The thousands of visitors expected to flock to Hull during its tenure as UK City of Culture will be "surprised and amazed" by the city and local residents will be proud of what has been achieved, organisers have said.
Final preparations are being made for a spectacular New Year's Day start to a year of cultural events in Hull.
Crowds are expected to pack the waterside and other vantage points for a fireworks display over the Humber which organisers say will top the New Year's Eve show in central London 24 hours earlier.
And visitors will also be able to tour the first of hundreds of planned artistic events - Made In Hull, which is a celebration of more than 70 years of the city's history told through massive projections on some of its best known buildings.
Rosie Millard, chairwoman of Hull City of Culture 2017, said the thousands of people expected to come to Hull will find a city transformed in the last few years.
She told the BBC Radio 4 Today programme: "There are many people in the UK that have never been to Hull. And I hope that they will come this year, 2017, to these major events and they will see a place that is really, very, very, different."
She said: "They will have a sense of a city in transformation. I think Hull is the least known city in the UK and for outsiders, they will be surprised and amazed by what an extraordinary place Hull is, and for locals, they will be proud of what the city has achieved.
"Because it's a huge change and it's not just a change for '17, it's a change for a very, very long time."
Ms Millard added: "They will have an amazing welcome from one of our 4,000 volunteers, who are mostly from Hull, and all absolutely bursting with enthusiasm. They will see a city with great optimism. They will see a transformed city."
Organisers of Hull 2017 and local politicians have explicitly linked the cultural plans for the year with the economic transformation of the city, symbolised by the £300 million investment by German tech firm Siemens in an offshore wind manufacturing plant at Alexandra Dock.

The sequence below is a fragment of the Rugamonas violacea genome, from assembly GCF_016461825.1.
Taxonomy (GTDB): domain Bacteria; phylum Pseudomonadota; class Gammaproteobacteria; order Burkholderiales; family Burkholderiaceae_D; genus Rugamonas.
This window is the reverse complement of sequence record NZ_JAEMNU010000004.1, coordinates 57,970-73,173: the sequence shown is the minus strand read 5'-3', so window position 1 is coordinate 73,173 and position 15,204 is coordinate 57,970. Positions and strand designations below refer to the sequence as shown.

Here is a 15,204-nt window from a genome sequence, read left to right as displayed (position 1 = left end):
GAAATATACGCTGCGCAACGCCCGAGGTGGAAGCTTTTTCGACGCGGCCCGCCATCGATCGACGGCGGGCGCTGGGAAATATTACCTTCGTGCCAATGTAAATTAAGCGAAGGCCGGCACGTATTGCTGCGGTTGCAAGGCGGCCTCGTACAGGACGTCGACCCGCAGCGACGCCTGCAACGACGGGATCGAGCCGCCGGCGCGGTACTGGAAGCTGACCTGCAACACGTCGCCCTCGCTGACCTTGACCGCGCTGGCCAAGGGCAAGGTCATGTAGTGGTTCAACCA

Hull West and Hessle Labour MP Alan Johnson told the programme UK City Culture status was a huge economic boost.
He said: "For me this means jobs. It's part of redeveloping the city. It can't do it on its own but it can be a major, major factor."
The former home secretary said that, if done right, City of Culture status could transform a UK city every four years.
Hull is the second city to be given this status, following Derry-Londonderry in 2013.
The city was selected in 2013 amid some surprise, from a shortlist which included Dundee, Leicester and Swansea Bay.
Organisers have been determined to develop a programme aimed at attracting visitors from around the world but also engaging the 250,000 people who live in Hull.
Launching the programme for the first three months of the year in September, Hull 2017 chief executive and director Martin Green told the elite of the UK's arts world: "This city's voice has always been strong - in 2017, it will roar."
And he said the opening day was unashamedly intended to make a loud and bold statement that the event had arrived.
The opening Made In Hull event will use huge projections by a range of local and international artists to celebrate the city's heritage.
It has been curated by Bafta-nominated documentary-maker Sean McAllister, who said he thinks the effect will be "euphoric".
The unveiling of Made In Hull will be followed at exactly 8.17pm on January 1 by the fireworks display accompanied by music and video on the Humber.